Now imagine each individual piece being showcased on a perfectly sanded, dark-stained block of wood. Rings are displayed on varying heights of wood cones. Bracelets sit on low blocks of wood and necklaces hang down the front of tall, skinny blocks. The metals and gems stand out against the dark wood background. There aren’t hundreds of pieces to browse through but each item looks special and unique. When a purchase is made, the vendor pulls stock from behind the table where each item is individually wrapped in plastic bags with branded jewelry cards. They’re then wrapped in tissue paper and placed in a shopping bag that has the jeweler’s logo printed on them.

 

What price range would you expect these items to be?

 

Now imagine both tables are selling the exact same product.

>> The first booth decreases the value of the jewelry

>> The second booth increases the value of the jewelry

 

When amazing products are surrounded by lackluster details, it throws shoppers off and leads them to believe products should be at a discount.

 

This is exactly why high-end retailers pour a lot of money into display fixtures and store design while discount retailers (think the dollar store) spend little time and money on displays and follow a basic setup.

 

 

DO #4 – A display that evokes a feeling

When’s the last time you purchased something you didn’t need that made you feel “meh”Probably never.

 

We buy things that excite us and that we can imagine in our lives.

 

>> We think about how great a piece of art will look in a room and the conversations it will spark or how it will make us feel every time we walk by it.

>> We imagine how great our skin will look after switching to a soap that’s free of harsh, irritating chemicals and how confident we’ll feel showing it off in the summer.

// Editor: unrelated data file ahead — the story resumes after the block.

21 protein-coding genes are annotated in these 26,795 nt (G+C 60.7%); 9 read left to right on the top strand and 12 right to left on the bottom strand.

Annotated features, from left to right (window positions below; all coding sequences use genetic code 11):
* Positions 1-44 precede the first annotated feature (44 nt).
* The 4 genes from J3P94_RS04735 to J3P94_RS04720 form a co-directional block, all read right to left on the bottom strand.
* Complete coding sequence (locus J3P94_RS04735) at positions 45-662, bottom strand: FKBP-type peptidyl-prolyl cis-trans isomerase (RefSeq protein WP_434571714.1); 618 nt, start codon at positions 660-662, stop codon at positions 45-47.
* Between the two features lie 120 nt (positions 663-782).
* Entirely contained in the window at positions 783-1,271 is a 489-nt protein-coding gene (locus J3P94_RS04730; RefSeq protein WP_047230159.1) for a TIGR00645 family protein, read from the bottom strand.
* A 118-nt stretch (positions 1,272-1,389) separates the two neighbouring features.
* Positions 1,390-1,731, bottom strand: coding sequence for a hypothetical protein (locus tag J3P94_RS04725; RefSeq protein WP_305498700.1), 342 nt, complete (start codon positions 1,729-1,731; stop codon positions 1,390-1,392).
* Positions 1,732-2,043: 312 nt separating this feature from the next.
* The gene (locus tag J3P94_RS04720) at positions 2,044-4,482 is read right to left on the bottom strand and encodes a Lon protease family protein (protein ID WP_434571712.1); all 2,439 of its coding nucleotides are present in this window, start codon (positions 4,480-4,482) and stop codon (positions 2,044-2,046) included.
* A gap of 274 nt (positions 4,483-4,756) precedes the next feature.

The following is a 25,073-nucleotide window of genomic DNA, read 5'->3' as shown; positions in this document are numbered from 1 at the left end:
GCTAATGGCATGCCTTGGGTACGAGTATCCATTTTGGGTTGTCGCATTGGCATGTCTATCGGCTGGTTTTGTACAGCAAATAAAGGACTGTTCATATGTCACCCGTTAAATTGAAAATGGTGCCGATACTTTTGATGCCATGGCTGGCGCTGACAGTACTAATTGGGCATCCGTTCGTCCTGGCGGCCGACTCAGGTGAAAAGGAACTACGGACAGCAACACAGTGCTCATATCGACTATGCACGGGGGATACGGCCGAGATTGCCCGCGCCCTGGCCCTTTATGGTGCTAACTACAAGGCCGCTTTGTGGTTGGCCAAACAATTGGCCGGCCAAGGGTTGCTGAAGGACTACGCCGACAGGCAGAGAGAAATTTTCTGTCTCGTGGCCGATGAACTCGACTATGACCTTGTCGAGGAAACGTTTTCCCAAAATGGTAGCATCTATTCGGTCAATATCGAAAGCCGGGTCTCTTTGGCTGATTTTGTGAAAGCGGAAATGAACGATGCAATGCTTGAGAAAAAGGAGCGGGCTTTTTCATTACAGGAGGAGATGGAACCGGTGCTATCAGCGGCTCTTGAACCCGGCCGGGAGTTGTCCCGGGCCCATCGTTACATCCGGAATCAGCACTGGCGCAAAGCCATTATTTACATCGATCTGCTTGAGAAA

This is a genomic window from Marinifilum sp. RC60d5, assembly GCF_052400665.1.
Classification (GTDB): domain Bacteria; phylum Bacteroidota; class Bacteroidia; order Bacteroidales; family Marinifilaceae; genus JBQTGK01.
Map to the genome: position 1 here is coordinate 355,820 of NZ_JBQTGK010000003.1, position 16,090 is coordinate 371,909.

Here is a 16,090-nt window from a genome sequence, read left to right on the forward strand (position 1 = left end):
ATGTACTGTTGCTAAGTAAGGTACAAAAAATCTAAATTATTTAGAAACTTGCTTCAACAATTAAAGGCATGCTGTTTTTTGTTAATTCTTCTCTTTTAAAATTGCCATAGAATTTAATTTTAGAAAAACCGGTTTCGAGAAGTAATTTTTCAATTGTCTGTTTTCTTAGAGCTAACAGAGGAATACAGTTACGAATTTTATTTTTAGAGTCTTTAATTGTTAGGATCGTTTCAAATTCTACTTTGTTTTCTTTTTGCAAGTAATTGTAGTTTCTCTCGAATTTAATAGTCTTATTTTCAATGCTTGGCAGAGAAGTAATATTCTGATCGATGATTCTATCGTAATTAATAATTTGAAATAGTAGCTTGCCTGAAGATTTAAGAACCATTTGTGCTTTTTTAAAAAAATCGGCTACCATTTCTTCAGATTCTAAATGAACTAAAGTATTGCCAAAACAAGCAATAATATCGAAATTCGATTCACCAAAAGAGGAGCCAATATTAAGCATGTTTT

>> We picture the exact outfit we’ll wear a pair of earrings with and how amazing we’ll look.

 

You have to pull those thoughts and feelings out of your shoppers so they have a positive feeling while looking at your display, products, or signage.

 

It’s simple to do once you think about the feeling you want to evoke or the way a customer might use, wear or display your products. Then it’s just a matter of applying those ideas to the finishes, props, signage, etc. in your space.

 

I’ll walk you through how to find your story and evoke a feeling through the FREE 5 Day Email Challenge.

 

 

DO #5 – A helpful vendor

If I’m selling high-end jewelry, I need to dress the part. If my ideal customer is a well-put-together woman, me sporting casual wrinkly clothes, messy hair, and chipped nail polish sends them a conflicting message.

 

If your products say “sophisticated”, your look and language should too. Walk the walk, talk the talk and look the part of your brand.

 

Here’s a guide on what to wear to a craft fair to boost sales

 

Craft show shoppers want to feel they’re buying from an authentic, knowledgeable person.

 

Even if you hate selling, there are ways to make it feel comfortable and natural. You can’t be afraid to speak up and tell shoppers about your products. They won’t know what you don’t tell them and you’ll be doing them a disservice if you don’t share the benefits of buying from you. 

 

When you go to purchase a new laptop, do you feel annoyed by the salesperson telling you the features and benefits of each laptop? No! That’s because you need to know them to make an educated purchase.

 

Uncover the features and benefits your customers will care about and determine how to communicate them.

 

One of my favorite exercises for finding your USP (unique selling proposition) is defining your 5-E’s.

How are your products: